Sweden used to have a potent military to defend their neutrality. No more:
A couple of decades ago, Sweden had a strong military. Its air force was one of the capable in the world, its navy had dozens of ships and submarines, and artillery guarded the coastlines from a multitude of secret mountain hideaways.
Now, after a number of fatal decisions, based on the belief that wars in Europe were a thing of the past, most of its military is gone and Sweden has virtually no means of protecting itself.
According to Sweden's Supreme Commander Sverker Göransson, we can, at best and in five years, defend ourselves in one place for one week.
It would be good to have Sweden in NATO--if they had the military of a couple decades ago.
The funny thing is, Sweden's military placed the dumbest bet in history: they bet that if they cut defenses they could use the funds saved to build a new more relevant Swedish military in the post-Soviet era:
The highest military leaders in the country were convinced that the threat of invasion was all in the past, and that the country's defenses could therefore be shut down. They convinced the politicians that a complete military makeover was the right thing to do; they wanted a "pause" and to come back in ten years -- more modern and stronger than ever.
We now know what happened. "Half of the transformation went very well," Wilhelm Agrell states. "The dismantling of the old structure."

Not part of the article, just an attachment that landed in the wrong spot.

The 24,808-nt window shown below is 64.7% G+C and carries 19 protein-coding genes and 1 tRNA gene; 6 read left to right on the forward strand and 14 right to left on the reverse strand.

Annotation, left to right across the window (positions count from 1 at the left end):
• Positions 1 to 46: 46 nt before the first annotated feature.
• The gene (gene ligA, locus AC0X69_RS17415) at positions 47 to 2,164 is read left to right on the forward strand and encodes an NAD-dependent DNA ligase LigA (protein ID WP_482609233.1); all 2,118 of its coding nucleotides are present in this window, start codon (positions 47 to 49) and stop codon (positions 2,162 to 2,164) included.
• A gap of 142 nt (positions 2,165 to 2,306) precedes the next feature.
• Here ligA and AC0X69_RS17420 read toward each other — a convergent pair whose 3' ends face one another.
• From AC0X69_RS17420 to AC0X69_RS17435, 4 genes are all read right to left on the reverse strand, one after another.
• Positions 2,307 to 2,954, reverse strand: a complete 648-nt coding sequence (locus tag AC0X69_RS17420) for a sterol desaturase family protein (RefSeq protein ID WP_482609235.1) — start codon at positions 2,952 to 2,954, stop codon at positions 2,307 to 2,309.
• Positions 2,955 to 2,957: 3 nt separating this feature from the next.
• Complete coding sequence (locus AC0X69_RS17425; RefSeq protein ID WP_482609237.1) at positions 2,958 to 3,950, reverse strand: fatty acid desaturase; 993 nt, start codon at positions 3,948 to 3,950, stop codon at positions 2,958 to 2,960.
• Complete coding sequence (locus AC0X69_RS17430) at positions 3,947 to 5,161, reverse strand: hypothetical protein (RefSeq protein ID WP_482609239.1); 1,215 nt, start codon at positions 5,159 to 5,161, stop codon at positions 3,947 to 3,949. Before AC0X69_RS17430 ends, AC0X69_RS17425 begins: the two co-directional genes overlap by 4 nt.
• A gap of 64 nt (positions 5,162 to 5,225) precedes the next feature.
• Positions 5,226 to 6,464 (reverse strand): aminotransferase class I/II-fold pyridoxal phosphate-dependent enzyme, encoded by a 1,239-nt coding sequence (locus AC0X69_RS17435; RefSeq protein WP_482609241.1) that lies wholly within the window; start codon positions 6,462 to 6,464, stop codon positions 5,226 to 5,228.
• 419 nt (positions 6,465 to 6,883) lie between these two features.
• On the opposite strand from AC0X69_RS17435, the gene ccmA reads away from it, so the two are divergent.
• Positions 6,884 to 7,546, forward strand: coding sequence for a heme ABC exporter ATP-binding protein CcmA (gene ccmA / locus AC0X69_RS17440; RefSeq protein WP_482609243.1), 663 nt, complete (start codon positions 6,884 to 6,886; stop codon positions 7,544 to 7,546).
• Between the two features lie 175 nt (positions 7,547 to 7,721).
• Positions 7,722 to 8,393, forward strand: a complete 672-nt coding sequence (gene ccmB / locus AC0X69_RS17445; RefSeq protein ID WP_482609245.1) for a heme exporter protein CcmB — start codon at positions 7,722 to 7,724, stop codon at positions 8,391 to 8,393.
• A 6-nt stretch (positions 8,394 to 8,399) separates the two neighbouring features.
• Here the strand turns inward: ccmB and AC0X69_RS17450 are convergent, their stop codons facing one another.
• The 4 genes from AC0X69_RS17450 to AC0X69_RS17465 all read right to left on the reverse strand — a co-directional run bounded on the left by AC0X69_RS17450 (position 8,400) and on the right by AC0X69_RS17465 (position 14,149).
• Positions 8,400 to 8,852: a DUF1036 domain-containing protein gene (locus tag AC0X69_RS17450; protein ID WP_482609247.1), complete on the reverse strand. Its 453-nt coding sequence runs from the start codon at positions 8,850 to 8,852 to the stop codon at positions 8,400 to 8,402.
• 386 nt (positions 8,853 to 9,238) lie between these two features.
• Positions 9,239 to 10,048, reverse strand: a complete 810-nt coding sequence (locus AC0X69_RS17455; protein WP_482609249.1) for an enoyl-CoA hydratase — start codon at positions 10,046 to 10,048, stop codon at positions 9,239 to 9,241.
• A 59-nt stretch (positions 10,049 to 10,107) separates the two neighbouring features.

Now that the Russian Bear is back, the Swedish military is unable to "snap back." Huh.
Do read the whole thing about how Sweden got to this point in time.
This really might be Sweden's best defense today.
So would Sweden be a solid ally today? No. I wouldn't let Sweden in NATO since NATO's already inadequate military power would have to defend Sweden from Russia.
Perhaps if Sweden made an effort to seriously defend Gotland Island in the Baltic to keep Russia from seizing it to screen an invasion of NATO's Baltic members, I'd open up the NATO membership path.
Right now the burden on retaking Gotland would be on the United States Marine Corps.
Note that in that Gotland post, I wasn't mocking the notion that Russia might find it useful to take Gotland if they attack any of the NATO Baltic states.
What I found ridiculous about the scenario in the linked article is that Russia takes Gotland for a better conventional screen for their aggression and then escalates to nuclear weapons to hold the island.
The flaw is that if Russia is willing to escalate to nukes, they'd be willing to escalate to nukes whether or not they capture Gotland. Gotland is irrelevant in that scenario.
Anyway, Sweden is not NATO-worthy the way they have let their defenses wither away.